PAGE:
Early Season Thoughts

  Here it is the early fall and around the country seasons are opening for upland hunters. As we head out into the uplands whether it is for dove in the south or Sharptails in the Midwest we need to be aware of some things that we need to look out for.

  We all hunt in areas that are full of hazards for us and our four-legged friends. While we are able to use reason to avoid most of the hazards to us. We need to assist our dogs in avoiding these hazards. Whether we handle them away from danger or they receive training to gain the understanding of certain dangers.

  Recently I was able to get my dogs into a snake aversion clinic that was finally presented within a reasonable distance from my home.

Copperhead Snake. Picture from the Internet. 


  This training in theory is pretty simple. You bring a dog up to a cage with a snake in it and as soon as the dog sees or smells or shows interest in the snake, he gets some stimulation from   the e collar. This is at a very high level to make it seem to the dog that it was the snake that caused the pain and thus he will ignore snakes in the future.

   The important thing to remember about this training is that the timing in giving the stimulation to the dog is the most important aspect in assuring that the training is successful. If your timing is off, then all you are doing is shocking your dog and creating confusion and that is not what you want.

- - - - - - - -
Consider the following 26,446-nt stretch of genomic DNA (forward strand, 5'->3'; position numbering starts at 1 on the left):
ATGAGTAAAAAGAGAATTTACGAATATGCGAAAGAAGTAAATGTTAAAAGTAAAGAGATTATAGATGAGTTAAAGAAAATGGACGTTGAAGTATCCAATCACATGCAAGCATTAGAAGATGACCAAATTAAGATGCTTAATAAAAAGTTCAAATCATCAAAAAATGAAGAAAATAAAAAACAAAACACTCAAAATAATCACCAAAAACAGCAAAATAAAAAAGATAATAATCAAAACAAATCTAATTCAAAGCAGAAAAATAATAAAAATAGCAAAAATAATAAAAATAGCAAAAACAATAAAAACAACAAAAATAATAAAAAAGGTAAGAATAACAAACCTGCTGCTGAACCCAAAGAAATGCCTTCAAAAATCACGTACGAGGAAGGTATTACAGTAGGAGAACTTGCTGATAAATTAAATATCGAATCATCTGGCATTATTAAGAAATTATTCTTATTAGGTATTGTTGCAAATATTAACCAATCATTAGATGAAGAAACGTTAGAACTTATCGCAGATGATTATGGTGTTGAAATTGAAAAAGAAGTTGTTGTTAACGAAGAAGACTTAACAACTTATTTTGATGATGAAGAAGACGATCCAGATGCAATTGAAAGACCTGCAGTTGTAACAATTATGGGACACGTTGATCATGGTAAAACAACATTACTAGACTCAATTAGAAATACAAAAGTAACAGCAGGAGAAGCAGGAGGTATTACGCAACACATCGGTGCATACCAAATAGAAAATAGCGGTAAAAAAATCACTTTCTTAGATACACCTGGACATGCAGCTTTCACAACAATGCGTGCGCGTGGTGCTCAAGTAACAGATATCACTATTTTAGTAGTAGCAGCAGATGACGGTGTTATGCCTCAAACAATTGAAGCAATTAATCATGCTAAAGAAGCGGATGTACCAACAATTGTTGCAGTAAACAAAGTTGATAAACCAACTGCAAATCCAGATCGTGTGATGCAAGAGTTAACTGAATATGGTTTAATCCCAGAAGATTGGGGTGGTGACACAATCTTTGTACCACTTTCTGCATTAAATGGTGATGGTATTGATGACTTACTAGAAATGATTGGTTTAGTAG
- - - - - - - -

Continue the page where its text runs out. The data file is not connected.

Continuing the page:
I hope this training has stuck with the dogs and that the hazard of a snake is one less thing I have to worry about now.

  Another hazard that we all have to deal with this time of year is the heat. Most dog owners know about Exercise Induced Heat Exhaustion and if you do not then please look it up and help keep your hunting buddy safe.

   I am not going to go into too much detail about this as I have spoken about it before, and it has been covered extensively.

   If you are heading out west to the Dakotas and Montana and such, make sure you are prepared to deal with Porcupine quills.

Porcupine. Picture from the internet.


  For some reason these critters are tempting to our bird dogs, and it usually leaves the dog needing quills removed from his face and mouth. More important than that is if one gets down his throat. That can lead to a set of problems that are detrimental to our dogs. 

   Make sure you have a good set of pliers to pull what you can and then get to an emergency vet to make sure you got them all. 

  Speaking of tools that you should have in your vest is a good set of cable cutters. Why cable cutters. If your dog gets caught in a snare that has been set by a trapper your Leatherman will not get that cable cut and it will end tragically for you and your dog. 

Snare Trap. Picture from the Internet


 One last thing I want to mention is the habitat itself. Our dogs run through some of the nastiest habitats out there.

Thick grouse and Woodcock Cover. Picture from the internet.

  Whether it is the cliff faces in Chukar country or the thick briars of Ruffed Grouse and Woodcock. There are injuries that range from a cut pad all the way to something that is even more severe such as an impalement from a stick or something like that.

   I am not trying to put an air of doom and gloom on the uplands and make people feel overly cautious, I just want people to prepare themselves for something that may happen and keep it from turning into something tragic.

  All that being said, get out there, enjoy the time in the field with your best buddy and make the memories that the uplands are famous for, and I hope to see you out there.

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